News, Physical Therapy PT

AAOMPT Announces Position on Diagnostic Term ‘Degenerative Disc Disease’

On Friday, October 25, 2019, the American Academy of Orthopaedic Manual Physical Therapists released an official statement opposing the use of “degenerative disc disease” as a diagnostic term for cause of neck and back pain. The organization made this announcement during its annual conference in Orlando, FL.

According to the official statement, “AAOMPT says patients often react to the label ‘degenerative disc disease’ by losing hope and seeking more invasive and higher-risk treatments. They avoid beneficial physical activity for fear that exercise, and movement will worsen their condition, possibly leading to chronic pain. Most spinal pain is self-limiting and can be managed appropriately without the need for medications or risky procedures such as injections or surgery.”

The organization is recommending nonpharmaceutical and noninvasive treatments, including physical therapy as the first line of care for patients experiencing spinal pain and urging clinicians to avoid the “degenerative disc disease” diagnosis to prevent patient exposure to opioids.

“Established in 1991 and headquartered in Baton Rouge, Louisiana, the American Academy of Orthopaedic Manual Physical Therapists is a national organization representing more than 3,000 physical therapists. AAOMPT’s membership comprises leading researchers, academicians and clinicians in the field of spinal and musculoskeletal care,” according to the AAOMPT website.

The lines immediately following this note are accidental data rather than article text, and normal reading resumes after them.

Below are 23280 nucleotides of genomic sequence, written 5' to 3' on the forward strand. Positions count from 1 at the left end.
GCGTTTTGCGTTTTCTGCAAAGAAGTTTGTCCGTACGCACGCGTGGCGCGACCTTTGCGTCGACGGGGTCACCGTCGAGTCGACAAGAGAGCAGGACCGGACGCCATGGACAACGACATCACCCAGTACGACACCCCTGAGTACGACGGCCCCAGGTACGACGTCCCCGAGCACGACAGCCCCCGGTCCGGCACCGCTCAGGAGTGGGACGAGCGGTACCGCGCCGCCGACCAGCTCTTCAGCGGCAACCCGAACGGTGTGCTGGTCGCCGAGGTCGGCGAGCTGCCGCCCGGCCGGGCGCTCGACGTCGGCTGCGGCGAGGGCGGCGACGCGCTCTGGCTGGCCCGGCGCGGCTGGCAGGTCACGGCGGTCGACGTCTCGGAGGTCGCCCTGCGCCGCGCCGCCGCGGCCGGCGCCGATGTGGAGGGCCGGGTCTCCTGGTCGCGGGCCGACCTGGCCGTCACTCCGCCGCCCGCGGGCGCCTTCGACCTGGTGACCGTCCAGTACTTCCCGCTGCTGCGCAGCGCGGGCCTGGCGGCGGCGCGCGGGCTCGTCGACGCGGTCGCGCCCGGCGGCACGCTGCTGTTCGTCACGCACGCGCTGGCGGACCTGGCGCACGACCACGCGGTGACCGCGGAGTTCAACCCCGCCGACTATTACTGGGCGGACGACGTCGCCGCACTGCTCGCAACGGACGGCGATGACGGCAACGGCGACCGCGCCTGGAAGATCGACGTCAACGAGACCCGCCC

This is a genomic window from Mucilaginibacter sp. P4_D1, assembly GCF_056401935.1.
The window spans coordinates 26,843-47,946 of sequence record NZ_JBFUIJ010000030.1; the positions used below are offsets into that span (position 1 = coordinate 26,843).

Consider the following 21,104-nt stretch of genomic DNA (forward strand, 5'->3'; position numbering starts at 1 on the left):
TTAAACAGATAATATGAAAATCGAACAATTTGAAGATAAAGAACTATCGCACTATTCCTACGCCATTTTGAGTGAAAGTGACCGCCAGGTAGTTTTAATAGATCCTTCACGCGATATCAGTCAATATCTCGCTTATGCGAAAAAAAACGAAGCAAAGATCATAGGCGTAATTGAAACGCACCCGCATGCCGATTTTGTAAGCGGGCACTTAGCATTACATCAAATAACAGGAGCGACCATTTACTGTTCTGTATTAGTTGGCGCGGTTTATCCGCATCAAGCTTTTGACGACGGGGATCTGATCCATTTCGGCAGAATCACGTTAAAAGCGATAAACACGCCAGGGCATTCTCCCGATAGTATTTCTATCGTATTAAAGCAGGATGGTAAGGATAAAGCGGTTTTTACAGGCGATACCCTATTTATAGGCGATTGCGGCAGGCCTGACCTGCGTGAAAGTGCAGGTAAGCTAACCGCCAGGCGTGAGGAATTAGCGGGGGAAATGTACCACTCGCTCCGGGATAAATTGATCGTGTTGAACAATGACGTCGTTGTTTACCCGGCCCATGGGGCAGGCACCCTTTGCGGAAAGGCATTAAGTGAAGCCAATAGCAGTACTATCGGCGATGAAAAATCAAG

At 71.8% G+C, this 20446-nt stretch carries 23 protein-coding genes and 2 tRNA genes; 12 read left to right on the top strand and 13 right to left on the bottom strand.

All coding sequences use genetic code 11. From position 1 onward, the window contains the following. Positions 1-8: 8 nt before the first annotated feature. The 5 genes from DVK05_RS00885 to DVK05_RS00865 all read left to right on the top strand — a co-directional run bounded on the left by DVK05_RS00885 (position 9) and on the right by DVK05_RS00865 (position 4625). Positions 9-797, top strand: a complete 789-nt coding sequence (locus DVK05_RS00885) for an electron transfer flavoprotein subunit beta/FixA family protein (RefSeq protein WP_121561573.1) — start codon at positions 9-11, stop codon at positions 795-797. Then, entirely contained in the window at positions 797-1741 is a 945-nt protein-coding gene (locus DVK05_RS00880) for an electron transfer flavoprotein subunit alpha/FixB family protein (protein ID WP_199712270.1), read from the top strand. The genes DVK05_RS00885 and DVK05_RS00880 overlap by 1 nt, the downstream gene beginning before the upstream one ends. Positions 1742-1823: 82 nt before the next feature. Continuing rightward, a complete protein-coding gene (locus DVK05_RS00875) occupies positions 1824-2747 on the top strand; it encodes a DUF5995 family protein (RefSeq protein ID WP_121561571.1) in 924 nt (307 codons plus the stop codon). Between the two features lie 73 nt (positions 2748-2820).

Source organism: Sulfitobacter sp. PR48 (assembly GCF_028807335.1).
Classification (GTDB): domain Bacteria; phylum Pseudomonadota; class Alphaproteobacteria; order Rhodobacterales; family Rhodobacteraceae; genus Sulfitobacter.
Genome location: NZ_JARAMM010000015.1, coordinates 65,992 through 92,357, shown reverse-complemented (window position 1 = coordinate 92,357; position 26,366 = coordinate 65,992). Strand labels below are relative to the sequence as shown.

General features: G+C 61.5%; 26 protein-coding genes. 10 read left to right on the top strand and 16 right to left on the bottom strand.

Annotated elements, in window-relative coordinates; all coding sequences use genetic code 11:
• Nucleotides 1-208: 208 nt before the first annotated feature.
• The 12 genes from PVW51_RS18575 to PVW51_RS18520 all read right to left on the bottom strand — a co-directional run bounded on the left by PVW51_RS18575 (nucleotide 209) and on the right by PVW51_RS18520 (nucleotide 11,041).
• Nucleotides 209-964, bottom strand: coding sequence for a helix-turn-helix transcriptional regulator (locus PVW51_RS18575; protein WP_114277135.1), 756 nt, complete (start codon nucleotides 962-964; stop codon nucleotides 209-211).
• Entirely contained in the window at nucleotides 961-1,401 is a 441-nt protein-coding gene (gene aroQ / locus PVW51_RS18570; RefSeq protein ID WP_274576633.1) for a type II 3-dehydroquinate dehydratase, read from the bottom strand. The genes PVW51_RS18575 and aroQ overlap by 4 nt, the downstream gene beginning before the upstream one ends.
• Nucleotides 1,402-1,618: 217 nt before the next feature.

The founder of USAHS, Dr. Stanley V. Paris, was one of the Founding Fellows of the AAOMPT, dedicating hundreds of hours of time to move the organization forward. AAOMPT has played an integral role in the evolution of the University and many faculty and alumni are fellows and members.

Program Director of the Transitional Doctor of Physical Therapy Program at USAHS, Dr. Elaine Lonnemann, is the President of AAOMPT. She is quoted in the release explaining, “These changes are a normal process of aging and not linked to a disease. The use of the term ‘disease’ to diagnose these changes misinforms patients and may lead to unnecessary treatment,” Dr. Lonnemann said. “We believe that this term does more harm than good.”

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